US 3926601 A
Description (OCR text may contain errors)
United States Patent 1191 Hicks, Jr.
[ Dec. 16, 1975 METHOD FOR MAKING GLASS BLADES  Inventor: John Wilbur Hicks, Jr., Apple Hill Road, Sturbridge, Mass. 01566  Filed: June 10, 1974  Appl. No.: 478,053
Related US. Application Data  Division of Ser. No. 224,533, Feb. 8, 1972, Pat. No.
 US. Cl. 65/31; 65/4; 76/DlG. 8; 30/53; 30/3465; 156/24  Int. Cl. C03C 15/00; CO3C 23/20  Field of Search 65/31, 4; 76/104 R, DIG. 8; 30/3465, 53; 156/24 Primary Examiner-S. Leon Bashore Assistant Examiner-Frank W. Miga Attorney, Agent, or Firm-Stanley J. Yavner [5 7] ABSTRACT A blank of a plurality of vitreous materials is prepared by selecting a first vitreous material which is relatively resistant to chemical etching and grinding it to a desired blade configuration with. dimensions which are a multiple of the dimension of the desired end product as represented by a predetermined attenuation ratio, then a second vitreous material which is susceptible to chemical etching is selected and prepared to have a portion complementary to said blade portion of said first material, and the blank comprising both materials positioned in complementary contacting relationship is heated to about their softening points and drawn down with a desired attenuation to produce a continuous blade ribbon in said first vitreous material of uniform predetermined cross-sectional dimensions. The second material is then etched away from the ribbon comprising the first material and cut into desired blade lengths.
9 Claims, 18 Drawing Figures US. Patent Dec. 16, 1975 Sheetl0f2 3,926,601
METHOD FOR MAKING GLASS BLADES This is a division of application Ser. No. 224,533, filed Feb 8, 1972, now US. Pat. No. 3,831,466, issued Aug. 27, 1974.
BACKGROUND OF THE INVENTION The invention relates to manufacture of blades, and particularly is concerned with the manufacture of blades such as glass razor blades.
Glass razor blades are described in US. Pat. No. 2,555,214 to Wallach et al., and in US. Pat. No. 3,607,485 to Bailey et al. The earlier patent discloses the grinding of each individual full sized razor blade blank to substantially ultimate keeness and then subjecting the blank to a series of 10-15 immersions of about seconds each in a bath of concentrated hydrofluoric acid. It is quite difficult to repeatedly produce a uniform product and the process is extremely slow since it requires a relatively long acid polishing operation to eliminate the raw grinding flaws. Further, it is virtually impossible to grind edge configurations other than a conventional V-shaped edge.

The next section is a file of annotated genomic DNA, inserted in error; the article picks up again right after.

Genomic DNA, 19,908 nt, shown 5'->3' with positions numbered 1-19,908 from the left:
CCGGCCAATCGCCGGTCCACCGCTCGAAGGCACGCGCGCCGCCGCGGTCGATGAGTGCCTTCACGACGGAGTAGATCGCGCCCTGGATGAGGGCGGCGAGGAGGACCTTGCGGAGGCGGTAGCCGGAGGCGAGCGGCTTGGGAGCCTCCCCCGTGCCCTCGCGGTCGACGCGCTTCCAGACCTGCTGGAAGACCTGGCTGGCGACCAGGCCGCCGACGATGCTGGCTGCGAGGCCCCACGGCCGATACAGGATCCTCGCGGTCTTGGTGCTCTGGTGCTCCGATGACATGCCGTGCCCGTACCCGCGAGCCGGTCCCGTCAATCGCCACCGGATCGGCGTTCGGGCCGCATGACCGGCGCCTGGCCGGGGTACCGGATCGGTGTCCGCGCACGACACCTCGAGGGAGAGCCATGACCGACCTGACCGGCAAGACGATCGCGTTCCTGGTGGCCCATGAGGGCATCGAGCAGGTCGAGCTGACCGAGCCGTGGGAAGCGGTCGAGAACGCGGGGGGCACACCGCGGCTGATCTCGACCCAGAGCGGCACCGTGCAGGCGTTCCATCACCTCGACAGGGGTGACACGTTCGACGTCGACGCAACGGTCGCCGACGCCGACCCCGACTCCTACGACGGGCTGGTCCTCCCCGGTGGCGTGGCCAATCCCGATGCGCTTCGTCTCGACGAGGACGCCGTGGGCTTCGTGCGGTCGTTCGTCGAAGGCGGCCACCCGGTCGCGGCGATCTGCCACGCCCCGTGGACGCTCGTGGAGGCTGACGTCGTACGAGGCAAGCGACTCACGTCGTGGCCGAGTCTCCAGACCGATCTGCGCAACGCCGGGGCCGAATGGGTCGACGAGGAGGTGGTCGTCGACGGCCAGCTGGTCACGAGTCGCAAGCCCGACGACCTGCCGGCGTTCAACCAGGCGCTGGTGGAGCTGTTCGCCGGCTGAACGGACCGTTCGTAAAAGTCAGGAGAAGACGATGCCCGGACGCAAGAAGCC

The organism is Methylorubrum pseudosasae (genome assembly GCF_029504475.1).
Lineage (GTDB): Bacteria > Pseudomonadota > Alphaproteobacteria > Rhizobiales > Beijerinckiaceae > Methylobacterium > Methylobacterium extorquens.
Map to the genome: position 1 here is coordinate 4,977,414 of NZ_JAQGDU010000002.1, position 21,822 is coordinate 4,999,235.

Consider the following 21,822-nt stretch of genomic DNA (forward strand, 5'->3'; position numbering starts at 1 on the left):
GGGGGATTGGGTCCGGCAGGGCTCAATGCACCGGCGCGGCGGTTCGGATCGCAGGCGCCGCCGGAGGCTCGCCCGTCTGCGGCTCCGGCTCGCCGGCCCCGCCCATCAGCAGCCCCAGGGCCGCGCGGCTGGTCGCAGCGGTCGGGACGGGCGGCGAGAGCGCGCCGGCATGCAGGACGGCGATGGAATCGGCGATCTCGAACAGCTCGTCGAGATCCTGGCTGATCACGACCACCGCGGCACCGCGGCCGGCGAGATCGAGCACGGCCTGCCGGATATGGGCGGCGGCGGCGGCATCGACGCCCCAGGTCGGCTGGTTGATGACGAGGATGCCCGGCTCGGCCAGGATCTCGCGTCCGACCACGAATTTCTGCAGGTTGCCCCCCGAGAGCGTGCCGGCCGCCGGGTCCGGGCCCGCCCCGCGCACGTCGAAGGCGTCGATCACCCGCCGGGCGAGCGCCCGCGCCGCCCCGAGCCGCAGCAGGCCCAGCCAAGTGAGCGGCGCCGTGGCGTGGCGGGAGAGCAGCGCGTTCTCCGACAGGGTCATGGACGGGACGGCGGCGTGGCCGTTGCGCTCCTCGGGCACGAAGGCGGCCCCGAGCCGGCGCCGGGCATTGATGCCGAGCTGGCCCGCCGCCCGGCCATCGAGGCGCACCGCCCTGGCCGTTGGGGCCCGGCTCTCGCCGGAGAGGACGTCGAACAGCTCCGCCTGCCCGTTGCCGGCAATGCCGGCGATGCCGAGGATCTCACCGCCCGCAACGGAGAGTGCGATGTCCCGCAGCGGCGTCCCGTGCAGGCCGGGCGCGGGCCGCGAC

The Bailey patent discloses the preparation of a greatly enlarged blank ground to a desired configuration, and then drawing and attenuating such blank while retaining its relative dimensions to produce a uniform strip or ribbon of razor blade configuration from which a large number of blades are cut and finished.
One problem which still persists in the manufacture of glass blades, especially by the attenuation method, is the effect of rounding in non-circular contours (such as a sharp blade edge for example) resulting from the action of the surface tension of the vitreous material as it is being drawn out. The sharp cutting edge which should have an extremely small radius of curvature becomes rounded until the radius of the curvature becomes large enough to provide an undesirable dull cutting edge. This necessitates further steps of polishing and treatment to effect a finer cutting edge, sometimes without success.
SUMMARY OF THE INVENTION The present invention provides for the manufacture of a new type of glass blade by a method which virtually minimizes the rounding of the blade after direct drawing and attenuation by reason of the surface tension of the material of the blade.
If a glass rod of circular cross section is drawn down (without the use of dies) as in fiber optics drawing, for example, as described in US. Pat. No. 3,589,793 to Curtiss, the cross-sectional geometry of the smaller rod will be a scaled down replica of the original. Attenuation by drawing of a rod, or blank, having a sectional formation other than circular will not result in an accurate geometric reproduction of sharply angled or cornered position. The drawing operation tends to round ofi the contours. It is known that a 0.002 square fiber cannot be drawn with a radius of curvature less than 0.00025" at the comers except with the greatest of difficulty. One method known to the art fordrawing glass and maintaining reasonably small radii of curvature at sharp sections is by providing a long furnace so that the cone angle of the drawing cone remains as small as possible. However, the use of the long furnace in the operation will not produce a blade edge of the required keeness to be used as a razor, for example,
The edge of the blade of this invention is made by the mode of the invention which produces an extremely sharp edge with a relatively small radius of curvature.